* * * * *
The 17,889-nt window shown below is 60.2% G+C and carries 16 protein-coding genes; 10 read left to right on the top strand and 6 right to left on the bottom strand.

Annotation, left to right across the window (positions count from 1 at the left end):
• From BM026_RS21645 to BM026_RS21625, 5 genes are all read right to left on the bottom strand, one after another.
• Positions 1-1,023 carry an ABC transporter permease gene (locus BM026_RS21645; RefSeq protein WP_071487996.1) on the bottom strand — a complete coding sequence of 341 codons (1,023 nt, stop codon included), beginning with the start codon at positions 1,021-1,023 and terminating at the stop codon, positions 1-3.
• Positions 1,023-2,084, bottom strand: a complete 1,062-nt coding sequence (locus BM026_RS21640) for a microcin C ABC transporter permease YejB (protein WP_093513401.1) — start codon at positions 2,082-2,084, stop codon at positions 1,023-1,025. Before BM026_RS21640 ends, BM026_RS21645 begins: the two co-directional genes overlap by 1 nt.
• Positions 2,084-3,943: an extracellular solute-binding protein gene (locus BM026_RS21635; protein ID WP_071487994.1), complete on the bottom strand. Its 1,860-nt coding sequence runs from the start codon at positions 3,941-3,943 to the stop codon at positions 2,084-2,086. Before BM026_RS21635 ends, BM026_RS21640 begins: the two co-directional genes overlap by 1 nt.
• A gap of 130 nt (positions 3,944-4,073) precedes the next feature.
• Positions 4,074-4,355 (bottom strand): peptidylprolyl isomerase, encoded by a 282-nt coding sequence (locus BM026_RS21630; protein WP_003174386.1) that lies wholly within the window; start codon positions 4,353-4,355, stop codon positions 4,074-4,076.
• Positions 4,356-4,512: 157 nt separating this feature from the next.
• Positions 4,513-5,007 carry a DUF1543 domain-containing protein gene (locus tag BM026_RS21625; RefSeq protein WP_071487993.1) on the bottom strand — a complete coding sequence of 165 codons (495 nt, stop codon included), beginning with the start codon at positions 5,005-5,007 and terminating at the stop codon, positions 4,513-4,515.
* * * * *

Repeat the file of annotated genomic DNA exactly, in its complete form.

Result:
The 17,889-nt window shown below is 60.2% G+C and carries 16 protein-coding genes; 10 read left to right on the top strand and 6 right to left on the bottom strand.

Annotation, left to right across the window (positions count from 1 at the left end):
• From BM026_RS21645 to BM026_RS21625, 5 genes are all read right to left on the bottom strand, one after another.
• Positions 1-1,023 carry an ABC transporter permease gene (locus BM026_RS21645; RefSeq protein WP_071487996.1) on the bottom strand — a complete coding sequence of 341 codons (1,023 nt, stop codon included), beginning with the start codon at positions 1,021-1,023 and terminating at the stop codon, positions 1-3.
• Positions 1,023-2,084, bottom strand: a complete 1,062-nt coding sequence (locus BM026_RS21640) for a microcin C ABC transporter permease YejB (protein WP_093513401.1) — start codon at positions 2,082-2,084, stop codon at positions 1,023-1,025. Before BM026_RS21640 ends, BM026_RS21645 begins: the two co-directional genes overlap by 1 nt.
• Positions 2,084-3,943: an extracellular solute-binding protein gene (locus BM026_RS21635; protein ID WP_071487994.1), complete on the bottom strand. Its 1,860-nt coding sequence runs from the start codon at positions 3,941-3,943 to the stop codon at positions 2,084-2,086. Before BM026_RS21635 ends, BM026_RS21640 begins: the two co-directional genes overlap by 1 nt.
• A gap of 130 nt (positions 3,944-4,073) precedes the next feature.
• Positions 4,074-4,355 (bottom strand): peptidylprolyl isomerase, encoded by a 282-nt coding sequence (locus BM026_RS21630; protein WP_003174386.1) that lies wholly within the window; start codon positions 4,353-4,355, stop codon positions 4,074-4,076.
• Positions 4,356-4,512: 157 nt separating this feature from the next.
• Positions 4,513-5,007 carry a DUF1543 domain-containing protein gene (locus tag BM026_RS21625; RefSeq protein WP_071487993.1) on the bottom strand — a complete coding sequence of 165 codons (495 nt, stop codon included), beginning with the start codon at positions 5,005-5,007 and terminating at the stop codon, positions 4,513-4,515.